Emergence of social inequality in the spatial harvesting of renewable public goods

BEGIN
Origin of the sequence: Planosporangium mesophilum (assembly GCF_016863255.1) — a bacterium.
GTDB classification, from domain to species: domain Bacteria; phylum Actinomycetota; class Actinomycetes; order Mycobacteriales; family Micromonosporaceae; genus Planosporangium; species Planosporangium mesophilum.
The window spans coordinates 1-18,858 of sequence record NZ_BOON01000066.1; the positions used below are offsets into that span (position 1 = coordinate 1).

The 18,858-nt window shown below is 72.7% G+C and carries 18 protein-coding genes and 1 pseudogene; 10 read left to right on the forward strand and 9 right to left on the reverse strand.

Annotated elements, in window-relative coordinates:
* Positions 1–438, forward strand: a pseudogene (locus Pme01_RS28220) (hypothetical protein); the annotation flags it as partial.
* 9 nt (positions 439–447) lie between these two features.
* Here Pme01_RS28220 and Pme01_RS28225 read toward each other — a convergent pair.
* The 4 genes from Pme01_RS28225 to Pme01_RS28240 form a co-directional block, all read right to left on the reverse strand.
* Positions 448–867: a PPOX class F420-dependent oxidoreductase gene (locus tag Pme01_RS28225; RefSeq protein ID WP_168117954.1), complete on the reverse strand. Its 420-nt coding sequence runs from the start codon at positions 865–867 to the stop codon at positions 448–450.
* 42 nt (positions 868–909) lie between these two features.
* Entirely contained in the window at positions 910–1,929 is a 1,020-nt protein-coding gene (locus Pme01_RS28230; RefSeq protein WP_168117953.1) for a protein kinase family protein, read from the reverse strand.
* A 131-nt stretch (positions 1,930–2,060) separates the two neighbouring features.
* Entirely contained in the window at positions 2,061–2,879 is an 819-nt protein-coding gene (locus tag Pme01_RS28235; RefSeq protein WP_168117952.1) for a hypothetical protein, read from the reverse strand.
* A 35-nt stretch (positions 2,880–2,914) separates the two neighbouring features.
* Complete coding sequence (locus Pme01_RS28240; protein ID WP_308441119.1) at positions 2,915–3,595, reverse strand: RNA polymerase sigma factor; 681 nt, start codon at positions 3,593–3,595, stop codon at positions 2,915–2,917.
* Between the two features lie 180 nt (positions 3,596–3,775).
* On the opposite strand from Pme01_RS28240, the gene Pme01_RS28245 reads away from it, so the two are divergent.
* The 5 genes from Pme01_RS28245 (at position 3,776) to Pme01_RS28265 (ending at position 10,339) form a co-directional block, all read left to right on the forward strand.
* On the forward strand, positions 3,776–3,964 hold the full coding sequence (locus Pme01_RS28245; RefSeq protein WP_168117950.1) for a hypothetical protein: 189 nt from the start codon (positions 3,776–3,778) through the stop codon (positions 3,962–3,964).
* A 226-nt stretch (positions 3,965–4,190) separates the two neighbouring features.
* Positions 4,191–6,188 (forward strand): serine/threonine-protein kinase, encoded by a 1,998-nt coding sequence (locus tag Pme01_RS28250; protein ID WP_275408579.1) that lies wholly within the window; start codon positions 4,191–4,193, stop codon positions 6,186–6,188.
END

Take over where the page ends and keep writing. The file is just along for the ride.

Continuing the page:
Effects of the imitation radius σI and imitation rate rI on the (A) average per capita resource extraction rate (expressed as a fraction of the yield-maximizing extraction rate) and (B) amount of resource left in the environment (expressed as a fraction of the system’s carrying capacity). The average per capita resource extraction rate decreases as the imitation rate is increased. In the region labeled ‘III,’ this is because a small fraction of mobile cheating consumers is exploiting the resource at a very high harvesting rate, while sedentary cooperative consumers, which form the vast majority of the population, adopt a frugal harvesting rate and receive hardly any resource. In the region labeled ‘I,’ sedentary and mobile consumers are present in roughly similar proportions, both harvesting aggressively and overexploiting the resource. In the region labeled ‘II,’ a smaller, but still substantial, proportion of cheating consumers is enabled to coexist with the cooperative consumers. S5 Fig provides additional information on the regions labeled ‘I’ to ‘III.’ Parameter values are as in Fig 6.